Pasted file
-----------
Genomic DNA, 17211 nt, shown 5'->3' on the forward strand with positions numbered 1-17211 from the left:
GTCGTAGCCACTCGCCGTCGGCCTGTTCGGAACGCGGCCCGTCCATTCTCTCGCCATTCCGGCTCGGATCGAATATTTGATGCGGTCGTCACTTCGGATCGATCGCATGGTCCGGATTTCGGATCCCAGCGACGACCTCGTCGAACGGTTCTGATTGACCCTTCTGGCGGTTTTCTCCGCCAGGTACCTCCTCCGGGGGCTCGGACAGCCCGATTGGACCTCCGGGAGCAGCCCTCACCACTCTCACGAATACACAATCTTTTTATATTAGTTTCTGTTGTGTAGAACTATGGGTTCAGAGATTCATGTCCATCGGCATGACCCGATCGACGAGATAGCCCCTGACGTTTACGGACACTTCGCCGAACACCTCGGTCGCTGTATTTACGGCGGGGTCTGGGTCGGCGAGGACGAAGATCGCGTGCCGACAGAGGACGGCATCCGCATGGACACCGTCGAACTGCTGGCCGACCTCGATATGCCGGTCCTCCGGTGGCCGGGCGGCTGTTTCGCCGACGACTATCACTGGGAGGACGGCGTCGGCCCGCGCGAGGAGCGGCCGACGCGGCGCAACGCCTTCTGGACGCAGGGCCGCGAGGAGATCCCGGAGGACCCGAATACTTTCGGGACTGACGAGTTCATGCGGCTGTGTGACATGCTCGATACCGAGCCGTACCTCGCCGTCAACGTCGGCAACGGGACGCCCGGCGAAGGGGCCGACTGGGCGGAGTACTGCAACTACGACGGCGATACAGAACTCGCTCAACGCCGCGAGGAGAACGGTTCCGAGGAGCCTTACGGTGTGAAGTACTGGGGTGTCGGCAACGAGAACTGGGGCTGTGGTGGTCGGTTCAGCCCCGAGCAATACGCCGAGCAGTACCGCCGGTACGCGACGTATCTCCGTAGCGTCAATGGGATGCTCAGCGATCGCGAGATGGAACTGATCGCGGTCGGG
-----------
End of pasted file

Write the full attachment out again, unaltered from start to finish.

Genomic DNA, 17211 nt, shown 5'->3' on the forward strand with positions numbered 1-17211 from the left:
GTCGTAGCCACTCGCCGTCGGCCTGTTCGGAACGCGGCCCGTCCATTCTCTCGCCATTCCGGCTCGGATCGAATATTTGATGCGGTCGTCACTTCGGATCGATCGCATGGTCCGGATTTCGGATCCCAGCGACGACCTCGTCGAACGGTTCTGATTGACCCTTCTGGCGGTTTTCTCCGCCAGGTACCTCCTCCGGGGGCTCGGACAGCCCGATTGGACCTCCGGGAGCAGCCCTCACCACTCTCACGAATACACAATCTTTTTATATTAGTTTCTGTTGTGTAGAACTATGGGTTCAGAGATTCATGTCCATCGGCATGACCCGATCGACGAGATAGCCCCTGACGTTTACGGACACTTCGCCGAACACCTCGGTCGCTGTATTTACGGCGGGGTCTGGGTCGGCGAGGACGAAGATCGCGTGCCGACAGAGGACGGCATCCGCATGGACACCGTCGAACTGCTGGCCGACCTCGATATGCCGGTCCTCCGGTGGCCGGGCGGCTGTTTCGCCGACGACTATCACTGGGAGGACGGCGTCGGCCCGCGCGAGGAGCGGCCGACGCGGCGCAACGCCTTCTGGACGCAGGGCCGCGAGGAGATCCCGGAGGACCCGAATACTTTCGGGACTGACGAGTTCATGCGGCTGTGTGACATGCTCGATACCGAGCCGTACCTCGCCGTCAACGTCGGCAACGGGACGCCCGGCGAAGGGGCCGACTGGGCGGAGTACTGCAACTACGACGGCGATACAGAACTCGCTCAACGCCGCGAGGAGAACGGTTCCGAGGAGCCTTACGGTGTGAAGTACTGGGGTGTCGGCAACGAGAACTGGGGCTGTGGTGGTCGGTTCAGCCCCGAGCAATACGCCGAGCAGTACCGCCGGTACGCGACGTATCTCCGTAGCGTCAATGGGATGCTCAGCGATCGCGAGATGGAACTGATCGCGGTCGGG